Back in the late 1980s, when the seeds of new development in Charlotte were beginning to take root, a couple of local arborists started to worry that the city’s reputation as the “City of Trees” would decay a little more each time an old tree was cut down and replaced by freshly milled 2-by-4s.
The two began to mark the city’s exceptional trees – those that were very old, and those with unique stories attached – with shiny aluminum plaques, each stamped with a number. it was the birth of Charlotte’s Treasure Tree Program.
They made it to 123 trees in a dozen years. Then the Mecklenburg Forestry Association, the organization that ran the program, died off, taking the Treasure Tree Program with it.
“If we had kept going, today we would probably have 300 in the program,” said Tom Martin, one of the original arborists who started the program before handing it over to the now-defunct Mecklenburg Forestry Association.
Now Martin, a capital improvement project arborist for the city of Charlotte, may see his old program sprout new growth with the help of The Queen’s Crown, a local group that shares the same concepts as the abandoned program.
The Queen’s Crown, run by professional arborists and other tree-loving citizens, is working to find the 123 trees in the program and documenting them before they begin accepting nominations for more.
“We’re collecting stories,” said Patrick Anderson, a member of the group’s board of directors.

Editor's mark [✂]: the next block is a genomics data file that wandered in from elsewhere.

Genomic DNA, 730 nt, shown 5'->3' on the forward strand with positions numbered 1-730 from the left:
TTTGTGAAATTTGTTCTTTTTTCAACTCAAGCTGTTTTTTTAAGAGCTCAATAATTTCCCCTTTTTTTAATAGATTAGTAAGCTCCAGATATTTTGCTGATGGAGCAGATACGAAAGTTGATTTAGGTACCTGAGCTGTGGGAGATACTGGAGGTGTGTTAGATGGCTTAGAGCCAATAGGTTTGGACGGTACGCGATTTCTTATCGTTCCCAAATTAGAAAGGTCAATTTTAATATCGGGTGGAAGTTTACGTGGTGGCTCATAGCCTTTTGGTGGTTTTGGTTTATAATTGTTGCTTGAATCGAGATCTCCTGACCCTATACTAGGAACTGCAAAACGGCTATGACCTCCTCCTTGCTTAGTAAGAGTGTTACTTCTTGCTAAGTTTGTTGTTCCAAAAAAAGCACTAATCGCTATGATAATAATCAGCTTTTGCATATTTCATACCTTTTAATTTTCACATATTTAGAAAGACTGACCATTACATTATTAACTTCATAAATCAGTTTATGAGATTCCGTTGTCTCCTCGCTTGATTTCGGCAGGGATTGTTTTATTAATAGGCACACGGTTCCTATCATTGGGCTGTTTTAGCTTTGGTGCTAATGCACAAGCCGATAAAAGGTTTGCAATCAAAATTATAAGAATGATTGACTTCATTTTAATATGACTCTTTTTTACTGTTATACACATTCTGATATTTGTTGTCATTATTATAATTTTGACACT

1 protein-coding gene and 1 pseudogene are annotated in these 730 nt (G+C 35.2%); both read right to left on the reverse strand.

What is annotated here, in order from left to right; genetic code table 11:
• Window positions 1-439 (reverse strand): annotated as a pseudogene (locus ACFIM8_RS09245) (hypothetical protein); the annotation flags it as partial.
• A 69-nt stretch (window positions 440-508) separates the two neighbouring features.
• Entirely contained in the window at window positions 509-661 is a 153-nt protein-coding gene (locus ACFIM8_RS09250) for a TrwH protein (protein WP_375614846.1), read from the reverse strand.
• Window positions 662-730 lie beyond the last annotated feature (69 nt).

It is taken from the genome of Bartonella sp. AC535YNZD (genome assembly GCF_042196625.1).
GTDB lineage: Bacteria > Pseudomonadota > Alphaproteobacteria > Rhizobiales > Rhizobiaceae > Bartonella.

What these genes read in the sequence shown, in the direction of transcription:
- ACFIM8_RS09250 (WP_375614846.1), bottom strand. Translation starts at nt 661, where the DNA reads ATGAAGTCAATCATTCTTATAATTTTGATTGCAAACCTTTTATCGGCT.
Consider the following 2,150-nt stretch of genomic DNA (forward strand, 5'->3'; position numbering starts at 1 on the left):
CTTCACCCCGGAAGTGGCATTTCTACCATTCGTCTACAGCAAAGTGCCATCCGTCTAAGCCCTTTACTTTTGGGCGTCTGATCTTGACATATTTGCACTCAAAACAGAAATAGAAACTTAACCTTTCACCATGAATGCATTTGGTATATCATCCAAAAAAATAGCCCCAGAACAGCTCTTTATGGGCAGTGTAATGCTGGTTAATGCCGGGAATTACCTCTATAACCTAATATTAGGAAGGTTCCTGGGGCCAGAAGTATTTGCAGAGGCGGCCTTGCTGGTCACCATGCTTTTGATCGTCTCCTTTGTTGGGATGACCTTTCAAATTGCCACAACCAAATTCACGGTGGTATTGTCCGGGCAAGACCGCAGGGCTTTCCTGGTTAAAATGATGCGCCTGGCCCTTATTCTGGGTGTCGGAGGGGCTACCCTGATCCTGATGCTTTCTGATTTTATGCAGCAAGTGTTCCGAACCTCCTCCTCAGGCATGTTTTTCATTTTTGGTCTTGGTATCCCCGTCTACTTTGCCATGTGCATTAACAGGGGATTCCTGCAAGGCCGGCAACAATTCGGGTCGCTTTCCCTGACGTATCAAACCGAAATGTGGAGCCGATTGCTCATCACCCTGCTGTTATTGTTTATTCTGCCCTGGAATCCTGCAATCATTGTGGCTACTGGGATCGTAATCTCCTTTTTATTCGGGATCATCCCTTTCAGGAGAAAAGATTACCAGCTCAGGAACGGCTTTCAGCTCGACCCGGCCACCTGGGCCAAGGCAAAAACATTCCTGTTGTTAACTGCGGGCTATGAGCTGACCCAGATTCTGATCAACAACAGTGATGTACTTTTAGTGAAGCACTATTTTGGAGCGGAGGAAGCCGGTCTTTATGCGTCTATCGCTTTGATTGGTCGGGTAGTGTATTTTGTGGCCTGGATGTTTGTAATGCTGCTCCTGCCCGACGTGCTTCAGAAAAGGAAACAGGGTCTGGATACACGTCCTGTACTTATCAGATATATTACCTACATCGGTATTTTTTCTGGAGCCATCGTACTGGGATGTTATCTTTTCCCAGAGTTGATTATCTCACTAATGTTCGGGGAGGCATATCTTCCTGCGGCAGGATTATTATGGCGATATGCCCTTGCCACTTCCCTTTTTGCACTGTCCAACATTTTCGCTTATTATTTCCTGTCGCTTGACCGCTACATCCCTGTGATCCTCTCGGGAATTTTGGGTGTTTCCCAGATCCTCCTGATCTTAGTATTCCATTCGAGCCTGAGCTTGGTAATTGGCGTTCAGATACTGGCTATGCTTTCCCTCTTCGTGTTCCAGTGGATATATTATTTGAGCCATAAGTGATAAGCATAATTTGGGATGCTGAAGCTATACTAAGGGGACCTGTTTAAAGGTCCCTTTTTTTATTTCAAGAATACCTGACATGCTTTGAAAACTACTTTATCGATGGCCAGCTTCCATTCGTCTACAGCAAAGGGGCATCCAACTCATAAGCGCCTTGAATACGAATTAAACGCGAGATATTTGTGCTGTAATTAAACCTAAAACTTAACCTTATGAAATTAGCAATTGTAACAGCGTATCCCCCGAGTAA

The task hasn’t always been easy.
Much of the documentation of the trees in the old program has been scattered. And even though each tree was fixed with an original silver-and-green Treasure Tree Program plaque, placed high out of arm’s reach, the plaques are not always there.
Over the years, some of the trees have met with nature’s wrath, including the ones destroyed by Hurricane Hugo in 1989. A few simply died of old age.
And recognition as a treasure tree, by design, doesn’t legally protect them, either.
“We didn’t have any requirements that treasure trees had to be left on site, because we didn’t want to scare people off from getting their trees in the program.”
As a result, property owners have cut down a few.
The list of pitfalls has left the group, at times, on a wild goose chase to find out what’s happened with each one.
“I don’t know how many out there are left,” Martin admitted.
But those that are still around have interesting stories.
There’s the tiny Norway spruce that was planted by the residents of Bolling Street during the holiday season in the 1950s. Every Christmas since then, the neighbors have gathered around the tree to sing carols. What started out as a sickly looking branch, too weak to hold heavy ornaments, is a towering 50-foot tree today.
“It’s a scrappy-looking tree,” said Anderson.
In Plaza Midwood, a coast redwood tree, native to the West, has continued to grow for years. The tree’s planters heaped plenty of volcanic ash into the Carolina soil to help it thrive.
University City hosts the only grouping of trees to earn Grove recognition in the Treasure Tree Program.
Nestled inside the Ribbonwalk Nature Preserve stands a grove of 75 American Beech trees, estimated to be 150 to 200 years old.
“When you’ve got that many at one site, it’s unusual,” Martin said of the persnickety trees. “They are kind of sensitive to anything going on around them – not only if you mess with them, but anything around them – they can start to decline.”
Martin is happy to see the program on the verge of flourishing again.
“Our whole intent in the program was just to bring attention to all these trees that have taken a long time to get to the size that they are,” he said. “That they are special.”